1 You must oblige us," said he, "indeed you must.
Mansfield Park By Jane AustenGet Context In CHAPTER XIV
2 I only puzzle them, and oblige them to make civil speeches.
3 Perhaps," said Tom, "Fanny may be more disposed to oblige us now.
Mansfield Park By Jane AustenGet Context In CHAPTER XVII
4 She had, to oblige Edmund, resolved to wear it; but it was too large for the purpose.
Mansfield Park By Jane AustenGet Context In CHAPTER XXVII
5 Miss Ward, at the end of half a dozen years, found herself obliged to be attached to the Rev.
6 Mrs. Rushworth being obliged to yield to Lady Bertram's staying at home, could only be sorry.
Mansfield Park By Jane AustenGet Context In CHAPTER VIII
7 In one respect it was better, as it gave him the means of conferring a kindness where he wished to oblige.
Mansfield Park By Jane AustenGet Context In CHAPTER XXIV
8 Edmund said no more to either lady; but going quietly to another table, on which the supper-tray yet remained, brought a glass of Madeira to Fanny, and obliged her to drink the greater part.
Mansfield Park By Jane AustenGet Context In CHAPTER VII
9 Fanny sighed, and said, "I cannot see things as you do; but I ought to believe you to be right rather than myself, and I am very much obliged to you for trying to reconcile me to what must be."
Mansfield Park By Jane AustenGet Context In CHAPTER III
10 The Admiral delighted in the boy, Mrs. Crawford doted on the girl; and it was the lady's death which now obliged her protegee, after some months' further trial at her uncle's house, to find another home.
11 More was not expected by one who, while seeing all the obligation and expediency of submission and forbearance, saw also with sympathetic acuteness of feeling all that must be hourly grating to a girl like Susan.
12 I know so many who have married in the full expectation and confidence of some one particular advantage in the connexion, or accomplishment, or good quality in the person, who have found themselves entirely deceived, and been obliged to put up with exactly the reverse.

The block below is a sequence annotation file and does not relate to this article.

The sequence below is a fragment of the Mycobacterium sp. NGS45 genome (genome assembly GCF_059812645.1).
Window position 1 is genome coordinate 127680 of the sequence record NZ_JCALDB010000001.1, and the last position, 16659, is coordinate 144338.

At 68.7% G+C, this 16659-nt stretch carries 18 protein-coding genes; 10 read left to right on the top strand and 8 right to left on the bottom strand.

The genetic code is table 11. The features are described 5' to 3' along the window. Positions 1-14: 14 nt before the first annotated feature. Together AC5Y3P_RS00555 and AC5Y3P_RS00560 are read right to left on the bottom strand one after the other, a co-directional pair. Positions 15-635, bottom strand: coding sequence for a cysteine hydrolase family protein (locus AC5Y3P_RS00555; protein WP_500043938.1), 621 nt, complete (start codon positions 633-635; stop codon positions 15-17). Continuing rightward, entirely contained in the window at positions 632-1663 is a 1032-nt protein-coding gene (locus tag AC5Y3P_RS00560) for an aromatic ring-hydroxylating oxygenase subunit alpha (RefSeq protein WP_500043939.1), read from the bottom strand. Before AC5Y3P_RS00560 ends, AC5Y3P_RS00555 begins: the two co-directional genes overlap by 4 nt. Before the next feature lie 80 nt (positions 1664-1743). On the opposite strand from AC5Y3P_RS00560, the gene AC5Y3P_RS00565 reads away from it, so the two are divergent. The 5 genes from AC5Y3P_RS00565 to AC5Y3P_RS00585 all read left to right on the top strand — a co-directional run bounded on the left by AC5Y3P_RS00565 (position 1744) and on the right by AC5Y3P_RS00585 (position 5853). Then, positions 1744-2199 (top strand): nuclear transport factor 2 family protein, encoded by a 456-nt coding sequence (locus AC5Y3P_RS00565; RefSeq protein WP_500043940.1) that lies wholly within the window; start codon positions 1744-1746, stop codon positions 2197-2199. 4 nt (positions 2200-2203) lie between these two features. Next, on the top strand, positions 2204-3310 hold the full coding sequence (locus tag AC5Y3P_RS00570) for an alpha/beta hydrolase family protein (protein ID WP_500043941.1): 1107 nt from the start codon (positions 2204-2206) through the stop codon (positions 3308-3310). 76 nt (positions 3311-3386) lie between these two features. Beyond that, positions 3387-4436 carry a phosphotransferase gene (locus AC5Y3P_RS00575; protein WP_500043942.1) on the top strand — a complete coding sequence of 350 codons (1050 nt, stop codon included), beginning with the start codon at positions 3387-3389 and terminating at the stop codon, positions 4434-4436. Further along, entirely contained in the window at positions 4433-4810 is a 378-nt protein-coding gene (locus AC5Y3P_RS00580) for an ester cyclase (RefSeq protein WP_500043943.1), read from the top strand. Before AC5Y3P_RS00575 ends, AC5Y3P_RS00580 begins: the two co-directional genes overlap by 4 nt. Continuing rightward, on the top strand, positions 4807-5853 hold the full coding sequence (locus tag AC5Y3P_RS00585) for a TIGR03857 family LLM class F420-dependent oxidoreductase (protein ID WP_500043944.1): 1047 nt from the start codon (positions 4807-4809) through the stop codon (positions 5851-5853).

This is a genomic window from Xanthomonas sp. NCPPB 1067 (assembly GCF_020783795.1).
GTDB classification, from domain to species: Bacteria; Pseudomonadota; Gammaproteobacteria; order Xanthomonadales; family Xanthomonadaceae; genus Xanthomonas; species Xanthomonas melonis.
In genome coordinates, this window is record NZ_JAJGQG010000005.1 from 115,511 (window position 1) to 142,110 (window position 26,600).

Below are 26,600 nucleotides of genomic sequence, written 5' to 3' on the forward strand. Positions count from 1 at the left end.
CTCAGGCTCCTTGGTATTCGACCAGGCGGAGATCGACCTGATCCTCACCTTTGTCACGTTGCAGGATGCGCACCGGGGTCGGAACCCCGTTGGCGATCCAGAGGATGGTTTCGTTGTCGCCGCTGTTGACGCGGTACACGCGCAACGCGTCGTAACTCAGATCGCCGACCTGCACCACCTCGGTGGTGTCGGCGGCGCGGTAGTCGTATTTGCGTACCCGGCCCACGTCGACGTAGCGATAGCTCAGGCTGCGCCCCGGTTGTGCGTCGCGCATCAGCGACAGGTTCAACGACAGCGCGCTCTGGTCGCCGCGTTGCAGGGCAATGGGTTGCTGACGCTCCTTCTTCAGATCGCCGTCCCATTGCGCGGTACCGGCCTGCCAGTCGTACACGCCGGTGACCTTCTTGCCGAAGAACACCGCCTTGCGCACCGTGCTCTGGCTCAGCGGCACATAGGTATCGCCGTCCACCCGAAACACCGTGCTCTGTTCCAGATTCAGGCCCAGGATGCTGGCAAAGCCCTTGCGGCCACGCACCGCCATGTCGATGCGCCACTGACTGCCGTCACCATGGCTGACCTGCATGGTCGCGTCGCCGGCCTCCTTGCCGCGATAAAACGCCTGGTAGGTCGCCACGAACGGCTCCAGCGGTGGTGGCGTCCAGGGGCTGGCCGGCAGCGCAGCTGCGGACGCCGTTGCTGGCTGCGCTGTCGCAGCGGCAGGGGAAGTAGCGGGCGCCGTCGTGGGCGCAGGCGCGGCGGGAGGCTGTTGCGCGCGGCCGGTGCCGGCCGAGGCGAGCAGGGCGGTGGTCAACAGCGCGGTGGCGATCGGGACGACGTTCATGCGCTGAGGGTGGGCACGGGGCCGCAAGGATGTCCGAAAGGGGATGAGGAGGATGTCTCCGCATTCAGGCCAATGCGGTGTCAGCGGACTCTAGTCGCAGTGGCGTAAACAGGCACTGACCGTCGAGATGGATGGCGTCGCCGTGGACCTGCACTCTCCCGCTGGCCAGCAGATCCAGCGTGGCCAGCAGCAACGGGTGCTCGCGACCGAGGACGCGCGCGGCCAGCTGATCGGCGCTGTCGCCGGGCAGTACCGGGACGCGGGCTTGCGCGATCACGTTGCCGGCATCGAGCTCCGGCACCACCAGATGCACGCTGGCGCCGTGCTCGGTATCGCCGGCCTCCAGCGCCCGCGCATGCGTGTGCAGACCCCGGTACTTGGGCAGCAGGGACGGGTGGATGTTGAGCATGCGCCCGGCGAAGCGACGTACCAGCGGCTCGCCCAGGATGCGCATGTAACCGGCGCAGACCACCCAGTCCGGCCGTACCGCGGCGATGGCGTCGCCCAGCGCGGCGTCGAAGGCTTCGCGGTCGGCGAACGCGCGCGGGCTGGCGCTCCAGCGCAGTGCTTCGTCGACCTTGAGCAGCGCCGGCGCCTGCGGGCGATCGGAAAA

13 This was so new an attention, so perfectly new a circumstance in the events of Fanny's life, that she was all surprise and embarrassment; and while stammering out her great obligation, and her "but she did not suppose it would be in her power," was looking at Edmund for his opinion and help.
Mansfield Park By Jane AustenGet Context In CHAPTER XXII
14 Miss Bertram's attention and opinion was evidently his chief aim; and though her deportment showed rather conscious superiority than any solicitude to oblige him, the mention of Sotherton Court, and the ideas attached to it, gave her a feeling of complacency, which prevented her from being very ungracious.
15 Fanny would rather have had Edmund tell the story, but his determined silence obliged her to relate her brother's situation: her voice was animated in speaking of his profession, and the foreign stations he had been on; but she could not mention the number of years that he had been absent without tears in her eyes.
16 Being now in her twenty-first year, Maria Bertram was beginning to think matrimony a duty; and as a marriage with Mr. Rushworth would give her the enjoyment of a larger income than her father's, as well as ensure her the house in town, which was now a prime object, it became, by the same rule of moral obligation, her evident duty to marry Mr. Rushworth if she could.
17 Sir Thomas's sending away his son seemed to her so like a parent's care, under the influence of a foreboding of evil to himself, that she could not help feeling dreadful presentiments; and as the long evenings of autumn came on, was so terribly haunted by these ideas, in the sad solitariness of her cottage, as to be obliged to take daily refuge in the dining-room of the Park.
Your search result possibly is over 17 sentences. If you upgrade to a VIP account, you will see up to 500 sentences for one search.